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Shares recover as autonomous trucking developer TuSimple’s lockup expires

Investors restricted from selling can exit but may need to cover short bets

Trading in TuSimple Holdings approached three times average volume Tuesday as a lockup on executives like founder Xiaodi Hou expire, allowing them to sell their shares. (Photo: TuSimple)

Trading in shares of TuSimple Holdings approached three times their average volume Tuesday as a lockup preventing certain investors from selling expired. After sliding for six weeks, shares ended the day 3% higher.

The autonomous trucking software developer went public in a traditional initial public offering in April that raised more than $1 billion at a valuation of more than $8 billion.

Three other autonomous trucking companies — Plus, Aurora Innovation and Embark Trucks — are in various stages of merging with special purpose acquisition companies (SPACs), a faster route to public trading but one under increasing scrutiny by the Securities and Exchange Commission.

TuSimple (NASDAQ: TSP) debuted at about $40 a share and reached $79.84 by June 30 before beginning a precipitous decline. Shares briefly fell into the high $20s Tuesday before closing 3.26% higher at $31.34. They tacked on another 35 cents in after-hours trading. There were 6,842,882 shares traded Tuesday compared to the daily average of 2,396,129.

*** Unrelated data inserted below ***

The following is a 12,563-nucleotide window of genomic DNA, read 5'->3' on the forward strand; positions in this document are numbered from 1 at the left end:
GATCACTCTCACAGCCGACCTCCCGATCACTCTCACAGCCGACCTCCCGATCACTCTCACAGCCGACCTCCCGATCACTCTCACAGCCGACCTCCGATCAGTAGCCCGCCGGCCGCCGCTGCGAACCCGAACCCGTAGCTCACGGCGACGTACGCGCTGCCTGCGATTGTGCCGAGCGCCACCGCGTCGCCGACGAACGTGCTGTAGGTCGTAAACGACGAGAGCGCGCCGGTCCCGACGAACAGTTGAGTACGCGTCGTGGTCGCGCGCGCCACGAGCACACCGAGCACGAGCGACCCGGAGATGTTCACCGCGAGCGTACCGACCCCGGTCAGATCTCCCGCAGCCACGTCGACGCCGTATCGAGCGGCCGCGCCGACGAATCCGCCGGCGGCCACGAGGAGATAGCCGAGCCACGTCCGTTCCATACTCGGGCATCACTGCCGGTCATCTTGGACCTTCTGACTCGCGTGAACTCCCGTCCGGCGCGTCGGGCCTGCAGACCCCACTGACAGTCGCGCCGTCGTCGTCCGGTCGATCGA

Volatility could continue until investors who want out of the stock make their move. If they shorted the stock — borrowed shares to bet the price would decline — they will need to cover those positions with shares they can now sell.

TuSimple, which is developing a nationwide autonomous freight network that it expects to stretch from Arizona to North Carolina by the end of the year, was featured on the CBS news magazine “60 Minutes” on Sunday. 

TuSimple generated $1.5 million in income from autonomous deliveries monitored by a human safety driver in Q2. It is working with TRATON Group subsidiary Navistar on a ground-up Level 4 high autonomy version of the Class 8 International LT tractor for sale in 2024. It has about 7,000 non-binding reservations.

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Click for more FreightWaves articles by Alan Adler.

Alan Adler

Alan Adler is an award-winning journalist who worked for The Associated Press and the Detroit Free Press. He also spent two decades in domestic and international media relations and executive communications with General Motors.